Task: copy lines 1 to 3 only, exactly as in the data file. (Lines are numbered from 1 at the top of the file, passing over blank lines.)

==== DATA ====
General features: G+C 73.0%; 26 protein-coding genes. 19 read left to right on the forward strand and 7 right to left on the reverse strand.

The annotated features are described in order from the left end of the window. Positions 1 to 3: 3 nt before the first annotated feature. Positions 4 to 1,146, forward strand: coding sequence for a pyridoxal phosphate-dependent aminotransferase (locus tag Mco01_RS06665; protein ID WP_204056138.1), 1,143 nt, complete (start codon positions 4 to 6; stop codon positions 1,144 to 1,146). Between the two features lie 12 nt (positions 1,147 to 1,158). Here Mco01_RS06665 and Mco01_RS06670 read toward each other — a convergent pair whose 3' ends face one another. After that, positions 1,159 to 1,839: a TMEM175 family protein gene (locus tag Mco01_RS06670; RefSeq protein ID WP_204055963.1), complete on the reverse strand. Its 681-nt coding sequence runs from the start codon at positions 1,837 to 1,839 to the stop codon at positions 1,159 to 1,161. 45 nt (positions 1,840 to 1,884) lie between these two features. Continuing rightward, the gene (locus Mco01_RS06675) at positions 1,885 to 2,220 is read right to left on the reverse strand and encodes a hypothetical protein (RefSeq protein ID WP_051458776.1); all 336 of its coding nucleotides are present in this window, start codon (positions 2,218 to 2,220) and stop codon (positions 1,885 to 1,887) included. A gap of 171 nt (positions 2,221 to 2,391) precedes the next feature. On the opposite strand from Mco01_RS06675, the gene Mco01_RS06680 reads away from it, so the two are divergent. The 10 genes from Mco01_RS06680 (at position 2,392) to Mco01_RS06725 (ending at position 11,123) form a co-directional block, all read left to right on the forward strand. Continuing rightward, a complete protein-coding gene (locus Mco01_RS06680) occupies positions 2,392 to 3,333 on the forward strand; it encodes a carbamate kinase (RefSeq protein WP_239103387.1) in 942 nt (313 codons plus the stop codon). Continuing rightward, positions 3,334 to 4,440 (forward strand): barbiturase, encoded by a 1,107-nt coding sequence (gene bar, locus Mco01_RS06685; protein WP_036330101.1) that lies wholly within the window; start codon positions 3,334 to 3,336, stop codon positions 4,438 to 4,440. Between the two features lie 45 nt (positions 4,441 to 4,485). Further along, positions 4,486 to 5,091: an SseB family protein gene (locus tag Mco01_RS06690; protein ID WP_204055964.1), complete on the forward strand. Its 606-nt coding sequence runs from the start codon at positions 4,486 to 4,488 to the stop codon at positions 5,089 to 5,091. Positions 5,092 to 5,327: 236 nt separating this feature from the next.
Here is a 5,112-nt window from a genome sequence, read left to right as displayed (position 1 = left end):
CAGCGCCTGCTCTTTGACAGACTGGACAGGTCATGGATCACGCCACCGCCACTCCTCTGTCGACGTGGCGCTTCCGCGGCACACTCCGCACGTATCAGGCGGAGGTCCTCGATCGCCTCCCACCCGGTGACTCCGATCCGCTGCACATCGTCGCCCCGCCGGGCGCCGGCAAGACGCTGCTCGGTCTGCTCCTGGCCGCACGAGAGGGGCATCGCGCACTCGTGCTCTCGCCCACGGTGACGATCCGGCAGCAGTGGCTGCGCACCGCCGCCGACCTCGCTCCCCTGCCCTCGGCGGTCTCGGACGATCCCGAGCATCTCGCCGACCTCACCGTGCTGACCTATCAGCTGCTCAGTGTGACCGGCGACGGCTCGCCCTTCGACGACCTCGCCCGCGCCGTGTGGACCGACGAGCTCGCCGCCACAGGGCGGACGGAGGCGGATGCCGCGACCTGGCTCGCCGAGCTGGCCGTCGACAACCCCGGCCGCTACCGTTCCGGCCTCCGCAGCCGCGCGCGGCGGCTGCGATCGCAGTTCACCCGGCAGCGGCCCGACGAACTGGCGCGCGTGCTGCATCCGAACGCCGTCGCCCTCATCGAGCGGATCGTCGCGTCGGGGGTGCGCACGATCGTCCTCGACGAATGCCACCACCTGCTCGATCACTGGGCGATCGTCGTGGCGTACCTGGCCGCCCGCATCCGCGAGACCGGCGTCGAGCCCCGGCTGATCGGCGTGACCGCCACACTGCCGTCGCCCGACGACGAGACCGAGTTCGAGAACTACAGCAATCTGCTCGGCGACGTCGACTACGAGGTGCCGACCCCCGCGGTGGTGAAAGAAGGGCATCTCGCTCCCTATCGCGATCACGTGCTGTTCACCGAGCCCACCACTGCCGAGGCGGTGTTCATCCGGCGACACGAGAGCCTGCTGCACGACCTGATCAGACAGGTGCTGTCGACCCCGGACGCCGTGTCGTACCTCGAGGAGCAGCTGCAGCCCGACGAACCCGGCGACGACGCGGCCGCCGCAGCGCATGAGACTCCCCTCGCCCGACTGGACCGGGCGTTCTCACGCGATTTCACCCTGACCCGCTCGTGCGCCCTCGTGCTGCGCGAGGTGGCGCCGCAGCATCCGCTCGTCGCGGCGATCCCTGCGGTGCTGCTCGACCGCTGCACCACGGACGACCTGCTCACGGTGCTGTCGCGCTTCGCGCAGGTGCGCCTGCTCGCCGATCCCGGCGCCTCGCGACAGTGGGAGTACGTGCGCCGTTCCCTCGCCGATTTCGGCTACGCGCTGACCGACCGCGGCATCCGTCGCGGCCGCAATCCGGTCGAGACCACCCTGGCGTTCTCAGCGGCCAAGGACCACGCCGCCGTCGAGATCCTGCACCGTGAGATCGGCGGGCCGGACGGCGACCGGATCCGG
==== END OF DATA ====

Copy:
General features: G+C 73.0%; 26 protein-coding genes. 19 read left to right on the forward strand and 7 right to left on the reverse strand.

The annotated features are described in order from the left end of the window. Positions 1 to 3: 3 nt before the first annotated feature. Positions 4 to 1,146, forward strand: coding sequence for a pyridoxal phosphate-dependent aminotransferase (locus tag Mco01_RS06665; protein ID WP_204056138.1), 1,143 nt, complete (start codon positions 4 to 6; stop codon positions 1,144 to 1,146). Between the two features lie 12 nt (positions 1,147 to 1,158). Here Mco01_RS06665 and Mco01_RS06670 read toward each other — a convergent pair whose 3' ends face one another. After that, positions 1,159 to 1,839: a TMEM175 family protein gene (locus tag Mco01_RS06670; RefSeq protein ID WP_204055963.1), complete on the reverse strand. Its 681-nt coding sequence runs from the start codon at positions 1,837 to 1,839 to the stop codon at positions 1,159 to 1,161. 45 nt (positions 1,840 to 1,884) lie between these two features. Continuing rightward, the gene (locus Mco01_RS06675) at positions 1,885 to 2,220 is read right to left on the reverse strand and encodes a hypothetical protein (RefSeq protein ID WP_051458776.1); all 336 of its coding nucleotides are present in this window, start codon (positions 2,218 to 2,220) and stop codon (positions 1,885 to 1,887) included. A gap of 171 nt (positions 2,221 to 2,391) precedes the next feature. On the opposite strand from Mco01_RS06675, the gene Mco01_RS06680 reads away from it, so the two are divergent. The 10 genes from Mco01_RS06680 (at position 2,392) to Mco01_RS06725 (ending at position 11,123) form a co-directional block, all read left to right on the forward strand. Continuing rightward, a complete protein-coding gene (locus Mco01_RS06680) occupies positions 2,392 to 3,333 on the forward strand; it encodes a carbamate kinase (RefSeq protein WP_239103387.1) in 942 nt (313 codons plus the stop codon). Continuing rightward, positions 3,334 to 4,440 (forward strand): barbiturase, encoded by a 1,107-nt coding sequence (gene bar, locus Mco01_RS06685; protein WP_036330101.1) that lies wholly within the window; start codon positions 3,334 to 3,336, stop codon positions 4,438 to 4,440. Between the two features lie 45 nt (positions 4,441 to 4,485). Further along, positions 4,486 to 5,091: an SseB family protein gene (locus tag Mco01_RS06690; protein ID WP_204055964.1), complete on the forward strand. Its 606-nt coding sequence runs from the start codon at positions 4,486 to 4,488 to the stop codon at positions 5,089 to 5,091. Positions 5,092 to 5,327: 236 nt separating this feature from the next.
Here is a 5,112-nt window from a genome sequence, read left to right as displayed (position 1 = left end):